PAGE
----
As the Internet has grown to become more and more visible in our daily lives, the protocol it's based on — IP (Internet Protocol) — has become increasingly important. The IP protocol and tools that go with it are ubiquitous, making IP the de facto choice for many private networks.
IP is used for everything from simple tasks (e.g. remote login) to more complicated tasks (e.g. delivering realtime stock quotes). Most businesses are turning to the World Wide Web, which commonly rides on IP, for communication with their customers, advertising, and other business connectivity. QNX Neutrino is well-suited for a variety of roles in this global network, from embedded devices connected to the Internet, to the routers that are used to implement the Internet itself.
Given these and many other user requirements, we've made our TCP/IP stack (included in io-pkt*) relatively light on resources, while using the common BSD API.
We provide the following stack configurations:
To create applications for this stack, you use the industry-standard BSD socket API. This stack also includes optimized forwarding code for additional performance and efficient packet routing when the stack is functioning as a network gateway.
This dual-mode stack supports IPv4 and IPv6 simultaneously and includes IPv6 support for autoconfiguration, which allows device configuration in plug-and-play network environments. IPv6 support includes IPv6-aware utilities and RIP/RIPng to support dynamic routing. An Advanced Socket API is also provided to supplement the standard socket API to take advantage of IPv6 extended-development capabilities.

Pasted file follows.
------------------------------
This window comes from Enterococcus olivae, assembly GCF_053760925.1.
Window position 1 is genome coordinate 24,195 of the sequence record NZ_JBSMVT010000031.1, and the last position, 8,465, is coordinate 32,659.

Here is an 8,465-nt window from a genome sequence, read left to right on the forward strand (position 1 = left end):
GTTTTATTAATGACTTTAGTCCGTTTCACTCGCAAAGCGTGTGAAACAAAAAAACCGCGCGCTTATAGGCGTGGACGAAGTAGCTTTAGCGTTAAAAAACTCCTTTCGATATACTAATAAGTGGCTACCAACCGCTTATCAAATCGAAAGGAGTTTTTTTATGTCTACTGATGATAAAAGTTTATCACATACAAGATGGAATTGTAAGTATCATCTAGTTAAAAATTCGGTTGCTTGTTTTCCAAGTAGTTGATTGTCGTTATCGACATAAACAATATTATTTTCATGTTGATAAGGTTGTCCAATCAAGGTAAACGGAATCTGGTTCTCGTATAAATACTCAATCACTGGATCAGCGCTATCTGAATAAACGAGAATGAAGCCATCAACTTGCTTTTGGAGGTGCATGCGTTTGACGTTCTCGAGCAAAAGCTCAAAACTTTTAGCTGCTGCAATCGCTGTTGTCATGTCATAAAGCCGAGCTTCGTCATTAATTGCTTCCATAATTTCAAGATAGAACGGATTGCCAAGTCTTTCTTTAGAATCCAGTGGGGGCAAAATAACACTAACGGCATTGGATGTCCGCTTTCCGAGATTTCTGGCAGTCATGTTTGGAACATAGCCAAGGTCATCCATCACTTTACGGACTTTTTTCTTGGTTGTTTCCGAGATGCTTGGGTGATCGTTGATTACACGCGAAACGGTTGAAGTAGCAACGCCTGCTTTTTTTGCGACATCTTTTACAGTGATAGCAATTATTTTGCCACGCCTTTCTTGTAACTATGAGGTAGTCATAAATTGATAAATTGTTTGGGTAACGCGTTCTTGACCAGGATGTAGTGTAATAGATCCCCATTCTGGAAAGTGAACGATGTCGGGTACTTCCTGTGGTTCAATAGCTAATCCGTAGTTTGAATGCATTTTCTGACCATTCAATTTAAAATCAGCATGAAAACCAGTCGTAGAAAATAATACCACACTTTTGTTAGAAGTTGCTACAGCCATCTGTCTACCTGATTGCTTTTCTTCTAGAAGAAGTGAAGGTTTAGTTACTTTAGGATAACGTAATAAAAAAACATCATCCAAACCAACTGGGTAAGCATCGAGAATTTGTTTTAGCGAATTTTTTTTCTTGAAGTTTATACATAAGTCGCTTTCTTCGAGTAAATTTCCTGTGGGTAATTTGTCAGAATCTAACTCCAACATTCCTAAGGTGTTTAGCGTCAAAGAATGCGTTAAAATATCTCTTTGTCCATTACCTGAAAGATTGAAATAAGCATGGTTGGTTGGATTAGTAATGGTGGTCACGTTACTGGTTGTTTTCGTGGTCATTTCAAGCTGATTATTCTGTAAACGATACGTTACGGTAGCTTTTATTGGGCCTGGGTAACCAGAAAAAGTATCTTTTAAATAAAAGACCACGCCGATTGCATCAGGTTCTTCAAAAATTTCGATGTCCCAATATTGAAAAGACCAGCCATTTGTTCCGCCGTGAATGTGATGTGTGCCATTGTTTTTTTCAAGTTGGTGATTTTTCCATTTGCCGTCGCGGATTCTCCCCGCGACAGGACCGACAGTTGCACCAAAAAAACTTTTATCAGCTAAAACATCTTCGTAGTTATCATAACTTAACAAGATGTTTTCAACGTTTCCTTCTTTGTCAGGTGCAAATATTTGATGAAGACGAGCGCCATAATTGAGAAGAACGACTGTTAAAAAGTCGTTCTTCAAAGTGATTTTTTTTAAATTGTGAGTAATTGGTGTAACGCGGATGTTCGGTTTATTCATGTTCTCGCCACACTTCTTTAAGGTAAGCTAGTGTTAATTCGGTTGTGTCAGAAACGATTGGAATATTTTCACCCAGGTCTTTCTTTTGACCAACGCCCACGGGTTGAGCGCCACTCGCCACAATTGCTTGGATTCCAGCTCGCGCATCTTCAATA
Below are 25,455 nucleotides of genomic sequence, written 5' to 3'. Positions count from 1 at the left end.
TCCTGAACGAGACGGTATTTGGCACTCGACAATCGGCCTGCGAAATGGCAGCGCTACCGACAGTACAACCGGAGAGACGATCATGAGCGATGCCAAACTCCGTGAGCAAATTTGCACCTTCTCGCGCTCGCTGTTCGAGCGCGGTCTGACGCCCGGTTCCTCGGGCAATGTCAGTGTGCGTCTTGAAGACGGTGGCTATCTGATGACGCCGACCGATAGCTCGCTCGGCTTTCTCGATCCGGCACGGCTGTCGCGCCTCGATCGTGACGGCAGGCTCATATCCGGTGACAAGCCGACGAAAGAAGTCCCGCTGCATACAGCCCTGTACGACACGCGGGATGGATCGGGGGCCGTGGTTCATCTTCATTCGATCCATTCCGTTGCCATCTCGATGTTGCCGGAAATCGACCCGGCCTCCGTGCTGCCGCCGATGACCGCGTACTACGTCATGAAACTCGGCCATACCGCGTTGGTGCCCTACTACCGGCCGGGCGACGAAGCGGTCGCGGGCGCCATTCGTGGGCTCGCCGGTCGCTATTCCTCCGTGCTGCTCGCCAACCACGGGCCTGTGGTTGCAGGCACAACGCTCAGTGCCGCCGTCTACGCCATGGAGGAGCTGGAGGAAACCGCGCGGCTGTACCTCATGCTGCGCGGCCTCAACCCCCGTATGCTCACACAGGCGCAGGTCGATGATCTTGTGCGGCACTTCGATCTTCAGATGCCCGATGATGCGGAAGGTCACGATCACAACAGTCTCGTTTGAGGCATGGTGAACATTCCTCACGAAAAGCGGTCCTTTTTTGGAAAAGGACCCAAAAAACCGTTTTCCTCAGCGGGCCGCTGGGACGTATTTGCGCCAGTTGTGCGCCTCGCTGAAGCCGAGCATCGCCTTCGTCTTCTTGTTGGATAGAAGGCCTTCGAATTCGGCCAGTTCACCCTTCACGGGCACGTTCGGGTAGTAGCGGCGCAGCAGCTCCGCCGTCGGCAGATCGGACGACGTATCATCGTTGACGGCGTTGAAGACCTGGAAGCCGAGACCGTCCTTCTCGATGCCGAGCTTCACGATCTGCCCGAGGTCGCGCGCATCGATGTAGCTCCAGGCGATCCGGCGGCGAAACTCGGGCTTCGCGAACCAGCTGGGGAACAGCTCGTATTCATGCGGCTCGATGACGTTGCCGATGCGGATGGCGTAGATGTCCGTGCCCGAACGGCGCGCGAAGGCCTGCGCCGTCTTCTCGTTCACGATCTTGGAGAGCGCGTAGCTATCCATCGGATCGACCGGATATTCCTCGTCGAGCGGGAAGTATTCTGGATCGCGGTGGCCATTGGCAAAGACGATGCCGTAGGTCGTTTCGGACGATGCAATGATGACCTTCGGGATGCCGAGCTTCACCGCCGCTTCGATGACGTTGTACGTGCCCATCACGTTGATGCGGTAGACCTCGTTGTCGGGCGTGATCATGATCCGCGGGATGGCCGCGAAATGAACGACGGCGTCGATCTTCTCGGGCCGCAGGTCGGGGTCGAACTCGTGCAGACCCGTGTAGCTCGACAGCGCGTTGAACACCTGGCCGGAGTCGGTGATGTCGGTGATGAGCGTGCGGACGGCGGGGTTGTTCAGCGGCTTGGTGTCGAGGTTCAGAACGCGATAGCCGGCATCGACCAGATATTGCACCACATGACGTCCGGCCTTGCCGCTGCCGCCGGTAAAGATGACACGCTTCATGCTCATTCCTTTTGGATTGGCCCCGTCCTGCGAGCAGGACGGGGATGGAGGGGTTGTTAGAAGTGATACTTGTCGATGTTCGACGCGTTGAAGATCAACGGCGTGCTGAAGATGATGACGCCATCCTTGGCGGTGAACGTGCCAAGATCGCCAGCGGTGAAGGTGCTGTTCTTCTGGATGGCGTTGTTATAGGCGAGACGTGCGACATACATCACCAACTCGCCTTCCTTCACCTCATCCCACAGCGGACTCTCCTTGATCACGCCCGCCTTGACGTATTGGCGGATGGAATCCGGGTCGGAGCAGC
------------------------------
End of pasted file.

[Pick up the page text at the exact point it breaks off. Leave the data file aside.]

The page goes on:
IPsec support allows secure communication between hosts or networks, providing data confidentiality via strong encryption algorithms and data authentication features. IPsec support also includes the IKE (ISAKMP/Oakley) key management protocol for establishing secure host associations.
The QNX TCP/IP suite is also modular. For example, it provides NFS as separate modules. With this kind of modularity, together with small-sized modules, embedded systems developers can more easily and quickly build small TCP/IP-capable systems.
As a resource manager, io-pkt* benefits from the code savings and standard interface that all native resource managers enjoy. Due to the natural priority inheritance of QNX Neutrino IPC, clients will be dealt with in priority and time order, which leads to a more natural allocation of CPU resources.
PPP is implemented as part of io-pkt-*. Since io-pkt* handles the transmission of PPP packets, there's no need for a memory copy of the packet data. This approach allows for high-performance PPPoE connections.
Other components of the TCP/IP suite (such as the NFS, the snmpd daemon, etc.) are implemented outside of io-pkt*. This leads to better modularity and fault-tolerance.
The BSD Socket API was the obvious choice for QNX Neutrino. The Socket API is the standard API for TCP/IP programming in the UNIX world. In the Windows world, the Winsock API is based on and shares a lot with the BSD Socket API. This makes conversion between the two fairly easy.
All the routines that application programmers would expect are available, including (but not limited to):